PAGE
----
Code for such patch in my case ("i2c2-rtc-ds3231.dts"), with 0x68 address on i2c2 bus and "ds3231" kernel module (alias for "ds1307", but more appropriate for my chip):


/* dtc -O dtb -o /lib/firmware/BB-RTC-02-00A0.dtbo -b0 i2c2-rtc-ds3231.dts */
/* bone_capemgr.enable_partno=BB-RTC-02 */
/* */

/ {
  compatible = "ti,beaglebone", "ti,beaglebone-black", "ti,beaglebone-green";
  part-number = "BB-RTC-02";
  version = "00A0";

  fragment@0 {
    target = <&i2c2>;

    __overlay__ {
      pinctrl-names = "default";
      pinctrl-0 = <&i2c2_pins>;
      status = "okay";
      clock-frequency = <100000>;
      #address-cells = <0x1>;
      #size-cells = <0x0>;

      rtc: rtc@68 {
        compatible = "dallas,ds3231";
        reg = <0x68>;

As per comment in the overlay file, can be compiled ("dtc" comes from "dtc-overlay" package on ArchLinuxARM) to the destination with:

dtc -O dtb -o /lib/firmware/BB-RTC-02-00A0.dtbo -b0 i2c2-rtc-ds3231.dts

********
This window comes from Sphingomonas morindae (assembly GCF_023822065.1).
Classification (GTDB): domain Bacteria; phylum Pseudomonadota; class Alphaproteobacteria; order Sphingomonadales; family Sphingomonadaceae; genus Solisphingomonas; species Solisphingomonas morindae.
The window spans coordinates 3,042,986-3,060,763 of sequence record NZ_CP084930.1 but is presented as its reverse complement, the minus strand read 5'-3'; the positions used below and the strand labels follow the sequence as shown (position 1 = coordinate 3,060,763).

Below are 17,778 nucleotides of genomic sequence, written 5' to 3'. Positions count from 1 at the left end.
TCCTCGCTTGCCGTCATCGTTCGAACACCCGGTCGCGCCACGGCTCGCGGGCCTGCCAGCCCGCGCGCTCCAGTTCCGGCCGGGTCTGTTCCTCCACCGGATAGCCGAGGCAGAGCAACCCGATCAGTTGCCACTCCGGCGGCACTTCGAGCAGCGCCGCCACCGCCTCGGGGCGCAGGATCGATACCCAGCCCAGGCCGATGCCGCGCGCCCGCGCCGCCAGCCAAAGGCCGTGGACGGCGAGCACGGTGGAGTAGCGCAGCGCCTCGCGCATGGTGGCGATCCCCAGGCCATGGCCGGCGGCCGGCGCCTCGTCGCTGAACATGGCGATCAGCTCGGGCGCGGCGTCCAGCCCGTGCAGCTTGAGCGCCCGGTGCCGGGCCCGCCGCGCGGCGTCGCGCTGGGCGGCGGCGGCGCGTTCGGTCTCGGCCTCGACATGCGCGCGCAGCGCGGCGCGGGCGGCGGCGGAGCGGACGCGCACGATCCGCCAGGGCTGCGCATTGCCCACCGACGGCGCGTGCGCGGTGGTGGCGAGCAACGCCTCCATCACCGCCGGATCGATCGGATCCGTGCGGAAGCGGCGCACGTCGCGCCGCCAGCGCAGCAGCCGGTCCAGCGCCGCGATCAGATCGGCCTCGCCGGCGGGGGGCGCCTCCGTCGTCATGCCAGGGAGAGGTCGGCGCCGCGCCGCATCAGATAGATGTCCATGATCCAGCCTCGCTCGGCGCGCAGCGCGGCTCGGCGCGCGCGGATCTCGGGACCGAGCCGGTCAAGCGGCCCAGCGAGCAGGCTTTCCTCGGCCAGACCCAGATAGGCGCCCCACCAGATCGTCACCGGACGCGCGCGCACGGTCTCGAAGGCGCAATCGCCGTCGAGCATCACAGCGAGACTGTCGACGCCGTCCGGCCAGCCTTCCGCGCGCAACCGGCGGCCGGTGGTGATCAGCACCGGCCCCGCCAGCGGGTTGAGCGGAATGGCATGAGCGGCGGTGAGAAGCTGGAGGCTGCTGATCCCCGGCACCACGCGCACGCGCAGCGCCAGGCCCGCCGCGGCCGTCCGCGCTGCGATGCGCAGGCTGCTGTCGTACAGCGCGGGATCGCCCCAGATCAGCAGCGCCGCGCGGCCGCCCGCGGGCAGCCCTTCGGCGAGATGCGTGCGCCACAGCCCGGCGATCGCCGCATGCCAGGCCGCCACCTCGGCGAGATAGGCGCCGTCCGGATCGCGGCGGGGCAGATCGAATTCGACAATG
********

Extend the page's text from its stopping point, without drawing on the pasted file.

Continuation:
And then loaded on early boot (as soon as rootfs with "/lib/firmware" gets mounted) with "bone_capemgr.enable_partno=" cmdline addition, and should be put to something like "/boot/uEnv.txt", for example (with dtb path from command above):


Docs in repository have more details and examples on how to write and manage these.

That should ensure that this second RTC appears as "/dev/rtc1" (rtc0 is an internal one) on system startup, but unfortunately it still won't be the first one and kernel will already pick up time from internal rtc0 by the time this one gets detected.